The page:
Weak tall-tax support among economists suggests to me this question:
How much does economic theory influence economists’ policy recommendations?
Or more precisely:
Considering all policy judgments of all economists (made as economists, thinking economic theory relevant), what fraction of judgement variance is explained by the fact that they know a common economic theory (including frameworks, default assumptions, and standard data sources)?
I asked (a version of) this question at lunch yesterday. Tyler C. suggested about 15%, while Bryan C. thought the number could be much higher for some average of economist judgments. (Alex T. and I withheld judgment.) Low estimates suggest economic theory usually says little, or that we are usually unwilling to give it much weight relative to our considerations (legitimate or illegitimate).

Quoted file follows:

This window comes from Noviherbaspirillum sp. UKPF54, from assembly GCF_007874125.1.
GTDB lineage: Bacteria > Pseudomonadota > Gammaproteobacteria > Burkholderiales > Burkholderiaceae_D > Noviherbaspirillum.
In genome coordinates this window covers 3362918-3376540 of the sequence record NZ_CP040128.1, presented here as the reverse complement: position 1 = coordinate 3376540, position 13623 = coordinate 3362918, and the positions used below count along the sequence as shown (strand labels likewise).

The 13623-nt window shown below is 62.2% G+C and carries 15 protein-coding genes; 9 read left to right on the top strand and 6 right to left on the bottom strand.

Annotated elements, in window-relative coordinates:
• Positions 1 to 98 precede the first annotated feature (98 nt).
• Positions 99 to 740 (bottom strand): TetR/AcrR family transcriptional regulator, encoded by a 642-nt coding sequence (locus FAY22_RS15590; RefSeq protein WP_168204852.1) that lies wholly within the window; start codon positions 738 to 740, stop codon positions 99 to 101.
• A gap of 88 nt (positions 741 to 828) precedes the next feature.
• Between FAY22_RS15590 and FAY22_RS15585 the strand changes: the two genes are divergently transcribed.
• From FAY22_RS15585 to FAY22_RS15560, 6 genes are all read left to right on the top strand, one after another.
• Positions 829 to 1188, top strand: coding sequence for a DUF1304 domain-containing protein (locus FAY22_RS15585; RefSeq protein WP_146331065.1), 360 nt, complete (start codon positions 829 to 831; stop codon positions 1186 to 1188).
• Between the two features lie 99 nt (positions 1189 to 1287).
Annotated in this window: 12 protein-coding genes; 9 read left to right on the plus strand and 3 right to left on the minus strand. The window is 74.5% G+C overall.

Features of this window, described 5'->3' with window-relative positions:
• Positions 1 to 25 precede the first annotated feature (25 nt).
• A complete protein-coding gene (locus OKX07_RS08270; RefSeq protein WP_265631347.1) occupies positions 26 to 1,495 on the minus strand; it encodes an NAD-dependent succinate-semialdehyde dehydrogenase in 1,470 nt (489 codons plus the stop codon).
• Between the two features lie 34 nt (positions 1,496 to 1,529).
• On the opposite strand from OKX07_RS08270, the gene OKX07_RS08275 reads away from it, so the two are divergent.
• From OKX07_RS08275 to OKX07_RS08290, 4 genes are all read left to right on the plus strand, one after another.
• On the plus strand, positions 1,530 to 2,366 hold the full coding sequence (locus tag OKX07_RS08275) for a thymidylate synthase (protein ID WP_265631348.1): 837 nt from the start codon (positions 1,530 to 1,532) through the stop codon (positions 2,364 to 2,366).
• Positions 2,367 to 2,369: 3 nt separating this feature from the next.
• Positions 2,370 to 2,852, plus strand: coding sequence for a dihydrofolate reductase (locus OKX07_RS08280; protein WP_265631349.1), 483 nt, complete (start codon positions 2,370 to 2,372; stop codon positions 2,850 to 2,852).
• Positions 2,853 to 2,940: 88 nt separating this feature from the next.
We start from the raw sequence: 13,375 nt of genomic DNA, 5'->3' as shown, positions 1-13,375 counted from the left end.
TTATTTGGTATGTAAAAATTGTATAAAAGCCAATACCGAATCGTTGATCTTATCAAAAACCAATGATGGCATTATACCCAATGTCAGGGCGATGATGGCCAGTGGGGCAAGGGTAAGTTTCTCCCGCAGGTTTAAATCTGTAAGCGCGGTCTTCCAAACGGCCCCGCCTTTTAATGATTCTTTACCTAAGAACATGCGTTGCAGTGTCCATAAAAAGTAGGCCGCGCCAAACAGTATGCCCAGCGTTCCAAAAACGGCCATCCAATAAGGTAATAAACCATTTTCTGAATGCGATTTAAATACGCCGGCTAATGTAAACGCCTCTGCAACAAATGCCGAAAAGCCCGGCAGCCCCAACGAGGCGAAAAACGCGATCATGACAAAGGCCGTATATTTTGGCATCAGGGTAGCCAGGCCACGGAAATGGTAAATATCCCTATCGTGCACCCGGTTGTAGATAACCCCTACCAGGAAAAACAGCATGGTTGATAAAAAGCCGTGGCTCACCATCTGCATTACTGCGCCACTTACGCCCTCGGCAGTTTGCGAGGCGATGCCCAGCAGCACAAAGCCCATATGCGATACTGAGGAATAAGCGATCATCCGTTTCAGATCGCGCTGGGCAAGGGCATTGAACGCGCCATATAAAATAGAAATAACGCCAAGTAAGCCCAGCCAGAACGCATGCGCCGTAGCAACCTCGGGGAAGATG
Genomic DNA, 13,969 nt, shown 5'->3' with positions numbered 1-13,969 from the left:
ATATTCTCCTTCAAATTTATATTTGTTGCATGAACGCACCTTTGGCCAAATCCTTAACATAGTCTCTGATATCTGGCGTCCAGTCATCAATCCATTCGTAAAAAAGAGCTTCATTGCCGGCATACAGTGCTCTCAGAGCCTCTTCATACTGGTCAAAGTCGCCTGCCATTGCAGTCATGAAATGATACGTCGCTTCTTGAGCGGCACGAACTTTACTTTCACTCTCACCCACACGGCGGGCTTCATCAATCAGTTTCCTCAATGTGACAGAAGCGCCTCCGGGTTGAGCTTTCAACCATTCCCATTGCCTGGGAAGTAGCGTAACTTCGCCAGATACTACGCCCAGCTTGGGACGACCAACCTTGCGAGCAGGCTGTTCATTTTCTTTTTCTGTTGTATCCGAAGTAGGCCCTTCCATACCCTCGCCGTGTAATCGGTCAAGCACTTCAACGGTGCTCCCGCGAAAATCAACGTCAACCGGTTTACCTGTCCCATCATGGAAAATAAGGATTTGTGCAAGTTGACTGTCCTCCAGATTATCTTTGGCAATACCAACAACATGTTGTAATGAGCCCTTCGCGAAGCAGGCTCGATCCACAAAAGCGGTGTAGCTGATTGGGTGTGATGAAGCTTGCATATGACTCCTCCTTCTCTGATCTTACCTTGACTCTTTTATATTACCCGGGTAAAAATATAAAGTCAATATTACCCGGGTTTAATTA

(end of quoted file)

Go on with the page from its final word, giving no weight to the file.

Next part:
I know of two relevant studies. In one study, economist (and physician) policy choices had no relation to their beliefs on health economics facts. Similar results were found for labor policy. This raises two more questions:
Which economists rely more on economic theory, relative to other considerations, for their judgments?
For example, are libertarians better able to judge economic theory implications because libertarians explicitly reject such implications as a basis for policy? Also:
For good policy advice, what is the best weight to place on economic theory, versus (individual or cultural) intuitive judgment?
My guess is over 75% weight, so I try to mostly just straightforwardly apply economic theory, adding little personal or cultural judgment. Which is why I endorsed the tall tax. What weights are other economists shooting for?
Added: That lunch seems to have also inspired Alex’s post today.
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